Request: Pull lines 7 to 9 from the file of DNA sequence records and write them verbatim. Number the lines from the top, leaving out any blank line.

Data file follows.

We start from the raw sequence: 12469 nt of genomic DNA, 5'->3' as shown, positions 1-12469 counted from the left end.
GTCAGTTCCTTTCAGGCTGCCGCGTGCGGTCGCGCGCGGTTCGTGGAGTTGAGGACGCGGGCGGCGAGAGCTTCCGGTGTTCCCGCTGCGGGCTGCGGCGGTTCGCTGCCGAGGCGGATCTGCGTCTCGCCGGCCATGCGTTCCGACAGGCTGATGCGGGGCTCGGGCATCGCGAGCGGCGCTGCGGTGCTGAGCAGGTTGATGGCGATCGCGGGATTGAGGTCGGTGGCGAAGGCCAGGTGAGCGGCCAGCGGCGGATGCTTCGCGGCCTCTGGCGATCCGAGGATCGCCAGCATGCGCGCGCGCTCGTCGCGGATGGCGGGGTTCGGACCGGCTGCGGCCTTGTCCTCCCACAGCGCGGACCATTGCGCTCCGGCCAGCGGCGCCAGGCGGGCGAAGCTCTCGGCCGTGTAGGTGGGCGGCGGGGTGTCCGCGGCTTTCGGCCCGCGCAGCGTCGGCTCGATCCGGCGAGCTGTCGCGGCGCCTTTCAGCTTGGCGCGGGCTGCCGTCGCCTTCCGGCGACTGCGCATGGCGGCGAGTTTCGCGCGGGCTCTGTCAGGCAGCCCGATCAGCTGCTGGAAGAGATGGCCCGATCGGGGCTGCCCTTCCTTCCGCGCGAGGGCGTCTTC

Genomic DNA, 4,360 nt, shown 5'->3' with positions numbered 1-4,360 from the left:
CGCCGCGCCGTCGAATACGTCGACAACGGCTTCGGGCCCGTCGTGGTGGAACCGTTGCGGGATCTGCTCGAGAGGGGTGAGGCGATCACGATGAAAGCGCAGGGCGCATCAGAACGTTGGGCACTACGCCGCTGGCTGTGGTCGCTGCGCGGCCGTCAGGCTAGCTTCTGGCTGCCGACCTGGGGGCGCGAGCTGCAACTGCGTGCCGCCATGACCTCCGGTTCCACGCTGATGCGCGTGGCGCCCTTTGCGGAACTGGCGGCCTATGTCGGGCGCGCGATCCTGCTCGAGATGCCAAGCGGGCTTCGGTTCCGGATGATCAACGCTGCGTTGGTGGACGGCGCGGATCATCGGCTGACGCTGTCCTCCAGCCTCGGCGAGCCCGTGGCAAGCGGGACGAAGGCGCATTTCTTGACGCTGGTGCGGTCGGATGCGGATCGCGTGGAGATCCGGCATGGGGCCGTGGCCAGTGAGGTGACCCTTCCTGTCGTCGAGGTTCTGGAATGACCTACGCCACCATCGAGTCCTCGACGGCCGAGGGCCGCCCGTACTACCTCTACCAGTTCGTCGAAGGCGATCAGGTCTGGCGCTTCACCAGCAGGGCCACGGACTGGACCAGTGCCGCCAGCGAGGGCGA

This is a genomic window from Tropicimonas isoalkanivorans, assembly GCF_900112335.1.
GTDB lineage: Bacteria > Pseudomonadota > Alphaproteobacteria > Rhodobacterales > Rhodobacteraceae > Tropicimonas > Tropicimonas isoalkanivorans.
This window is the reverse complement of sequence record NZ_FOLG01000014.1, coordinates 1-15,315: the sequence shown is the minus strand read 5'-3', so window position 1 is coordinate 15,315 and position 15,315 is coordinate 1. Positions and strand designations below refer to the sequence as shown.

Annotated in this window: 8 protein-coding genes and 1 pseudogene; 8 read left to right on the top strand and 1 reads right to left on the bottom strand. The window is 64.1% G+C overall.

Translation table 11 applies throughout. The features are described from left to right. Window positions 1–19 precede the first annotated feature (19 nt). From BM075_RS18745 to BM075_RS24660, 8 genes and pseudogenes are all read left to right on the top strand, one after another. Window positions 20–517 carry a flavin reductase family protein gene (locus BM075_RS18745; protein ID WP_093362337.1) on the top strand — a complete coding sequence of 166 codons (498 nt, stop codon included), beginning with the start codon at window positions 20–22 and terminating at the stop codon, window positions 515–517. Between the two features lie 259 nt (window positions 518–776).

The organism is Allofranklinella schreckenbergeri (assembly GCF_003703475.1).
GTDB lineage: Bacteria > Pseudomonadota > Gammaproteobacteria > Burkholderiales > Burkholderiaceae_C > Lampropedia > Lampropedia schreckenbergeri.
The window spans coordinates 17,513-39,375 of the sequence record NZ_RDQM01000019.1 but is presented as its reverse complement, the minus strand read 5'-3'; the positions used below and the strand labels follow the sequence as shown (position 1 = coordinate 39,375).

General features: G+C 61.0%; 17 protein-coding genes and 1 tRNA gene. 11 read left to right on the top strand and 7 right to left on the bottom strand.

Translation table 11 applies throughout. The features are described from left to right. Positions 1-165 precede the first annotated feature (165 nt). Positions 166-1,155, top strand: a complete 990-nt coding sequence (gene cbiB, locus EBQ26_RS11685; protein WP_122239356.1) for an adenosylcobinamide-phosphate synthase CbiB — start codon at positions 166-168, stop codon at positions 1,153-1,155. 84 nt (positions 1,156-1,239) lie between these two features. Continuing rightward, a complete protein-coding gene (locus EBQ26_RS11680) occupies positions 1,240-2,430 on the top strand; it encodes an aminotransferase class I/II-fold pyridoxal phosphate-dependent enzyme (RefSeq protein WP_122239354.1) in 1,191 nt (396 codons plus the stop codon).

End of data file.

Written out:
This window is the reverse complement of sequence record NZ_FOLG01000014.1, coordinates 1-15,315: the sequence shown is the minus strand read 5'-3', so window position 1 is coordinate 15,315 and position 15,315 is coordinate 1. Positions and strand designations below refer to the sequence as shown.

Annotated in this window: 8 protein-coding genes and 1 pseudogene; 8 read left to right on the top strand and 1 reads right to left on the bottom strand. The window is 64.1% G+C overall.

Translation table 11 applies throughout. The features are described from left to right. Window positions 1–19 precede the first annotated feature (19 nt). From BM075_RS18745 to BM075_RS24660, 8 genes and pseudogenes are all read left to right on the top strand, one after another. Window positions 20–517 carry a flavin reductase family protein gene (locus BM075_RS18745; protein ID WP_093362337.1) on the top strand — a complete coding sequence of 166 codons (498 nt, stop codon included), beginning with the start codon at window positions 20–22 and terminating at the stop codon, window positions 515–517. Between the two features lie 259 nt (window positions 518–776).